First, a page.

The Baldwin Effect

‘The Baldwin effect was proposed by J. Mark Baldwin and independently by both Henry Fairfield Osborne & C. Lloyd Morgan just about 100 years ago. In a general way, “the Baldwin effect” refers to the notion that learning can change the environment for a species in such a way as to influence the selective environment for the learned behavior or some closely related character. In the example proposed by Terry Deacon, something like the Baldwin effect accounts for the relatively rapid evolution of language and mind. His suggestion is that once a few members of a population developed the ability to communicate symbolically, the great advantage of such an ability would in itself create intense selection pressure promoting its further evolution. This notion and Daniel Dennett’s related proposal for a role of a Baldwin-like effect in cognitive evolution are together the subject of four of the chapters in this book (two by Deacon, one by Dennett, and a third recording a discussion among Godfrey-Smith, Deacon, and Dennett debating subtle differences between the Dennett and Deacon proposals).’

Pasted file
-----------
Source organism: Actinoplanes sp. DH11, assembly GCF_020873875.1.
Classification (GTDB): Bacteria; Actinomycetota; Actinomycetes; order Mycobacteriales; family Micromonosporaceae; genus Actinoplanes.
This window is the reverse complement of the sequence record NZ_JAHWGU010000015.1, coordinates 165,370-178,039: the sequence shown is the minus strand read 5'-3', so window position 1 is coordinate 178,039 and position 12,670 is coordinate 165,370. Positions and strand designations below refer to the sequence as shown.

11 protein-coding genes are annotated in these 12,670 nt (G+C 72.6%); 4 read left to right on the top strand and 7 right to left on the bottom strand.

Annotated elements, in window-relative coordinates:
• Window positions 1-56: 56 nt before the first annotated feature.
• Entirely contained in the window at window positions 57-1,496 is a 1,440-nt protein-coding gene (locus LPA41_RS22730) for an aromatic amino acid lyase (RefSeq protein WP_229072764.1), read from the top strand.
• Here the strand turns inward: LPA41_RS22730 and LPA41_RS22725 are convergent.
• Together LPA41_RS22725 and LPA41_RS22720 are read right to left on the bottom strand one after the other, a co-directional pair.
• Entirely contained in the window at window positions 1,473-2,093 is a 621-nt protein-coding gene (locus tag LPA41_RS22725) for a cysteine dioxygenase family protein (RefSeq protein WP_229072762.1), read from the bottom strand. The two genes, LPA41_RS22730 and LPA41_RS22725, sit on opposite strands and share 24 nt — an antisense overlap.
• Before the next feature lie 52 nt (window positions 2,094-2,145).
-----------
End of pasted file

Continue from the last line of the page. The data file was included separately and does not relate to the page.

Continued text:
Sara J. Shettleworth reviews Evolution and Learning: The Baldwin Effect Reconsidered, edited by Bruce H. Weber and David J. Depew, here.